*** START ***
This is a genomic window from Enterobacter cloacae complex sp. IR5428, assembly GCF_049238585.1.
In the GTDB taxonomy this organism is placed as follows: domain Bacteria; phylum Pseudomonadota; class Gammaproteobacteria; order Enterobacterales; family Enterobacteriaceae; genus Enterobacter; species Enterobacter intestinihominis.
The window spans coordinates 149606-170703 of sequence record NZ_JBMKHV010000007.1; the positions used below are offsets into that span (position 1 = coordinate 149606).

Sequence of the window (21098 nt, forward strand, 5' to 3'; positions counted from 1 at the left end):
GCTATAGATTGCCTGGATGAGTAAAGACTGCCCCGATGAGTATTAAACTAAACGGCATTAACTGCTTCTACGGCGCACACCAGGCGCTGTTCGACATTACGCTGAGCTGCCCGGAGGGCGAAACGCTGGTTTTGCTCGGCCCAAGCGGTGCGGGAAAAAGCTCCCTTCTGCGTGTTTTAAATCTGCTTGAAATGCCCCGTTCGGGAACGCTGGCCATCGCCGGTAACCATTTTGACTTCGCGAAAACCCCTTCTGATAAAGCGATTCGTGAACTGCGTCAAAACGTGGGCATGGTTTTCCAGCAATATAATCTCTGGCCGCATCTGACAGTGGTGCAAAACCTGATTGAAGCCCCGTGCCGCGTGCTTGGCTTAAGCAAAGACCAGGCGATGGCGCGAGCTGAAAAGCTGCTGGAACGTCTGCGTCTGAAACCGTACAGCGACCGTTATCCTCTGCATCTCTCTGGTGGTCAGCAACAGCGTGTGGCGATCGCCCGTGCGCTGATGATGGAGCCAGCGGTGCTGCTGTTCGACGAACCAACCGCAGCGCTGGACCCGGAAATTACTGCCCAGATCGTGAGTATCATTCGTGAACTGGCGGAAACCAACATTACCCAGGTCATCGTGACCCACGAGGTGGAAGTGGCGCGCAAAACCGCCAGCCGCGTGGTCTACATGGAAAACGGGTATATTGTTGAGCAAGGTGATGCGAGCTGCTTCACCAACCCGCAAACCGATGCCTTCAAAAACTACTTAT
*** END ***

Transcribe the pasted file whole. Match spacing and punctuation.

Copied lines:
This is a genomic window from Enterobacter cloacae complex sp. IR5428, assembly GCF_049238585.1.
In the GTDB taxonomy this organism is placed as follows: domain Bacteria; phylum Pseudomonadota; class Gammaproteobacteria; order Enterobacterales; family Enterobacteriaceae; genus Enterobacter; species Enterobacter intestinihominis.
The window spans coordinates 149606-170703 of sequence record NZ_JBMKHV010000007.1; the positions used below are offsets into that span (position 1 = coordinate 149606).

Sequence of the window (21098 nt, forward strand, 5' to 3'; positions counted from 1 at the left end):
GCTATAGATTGCCTGGATGAGTAAAGACTGCCCCGATGAGTATTAAACTAAACGGCATTAACTGCTTCTACGGCGCACACCAGGCGCTGTTCGACATTACGCTGAGCTGCCCGGAGGGCGAAACGCTGGTTTTGCTCGGCCCAAGCGGTGCGGGAAAAAGCTCCCTTCTGCGTGTTTTAAATCTGCTTGAAATGCCCCGTTCGGGAACGCTGGCCATCGCCGGTAACCATTTTGACTTCGCGAAAACCCCTTCTGATAAAGCGATTCGTGAACTGCGTCAAAACGTGGGCATGGTTTTCCAGCAATATAATCTCTGGCCGCATCTGACAGTGGTGCAAAACCTGATTGAAGCCCCGTGCCGCGTGCTTGGCTTAAGCAAAGACCAGGCGATGGCGCGAGCTGAAAAGCTGCTGGAACGTCTGCGTCTGAAACCGTACAGCGACCGTTATCCTCTGCATCTCTCTGGTGGTCAGCAACAGCGTGTGGCGATCGCCCGTGCGCTGATGATGGAGCCAGCGGTGCTGCTGTTCGACGAACCAACCGCAGCGCTGGACCCGGAAATTACTGCCCAGATCGTGAGTATCATTCGTGAACTGGCGGAAACCAACATTACCCAGGTCATCGTGACCCACGAGGTGGAAGTGGCGCGCAAAACCGCCAGCCGCGTGGTCTACATGGAAAACGGGTATATTGTTGAGCAAGGTGATGCGAGCTGCTTCACCAACCCGCAAACCGATGCCTTCAAAAACTACTTAT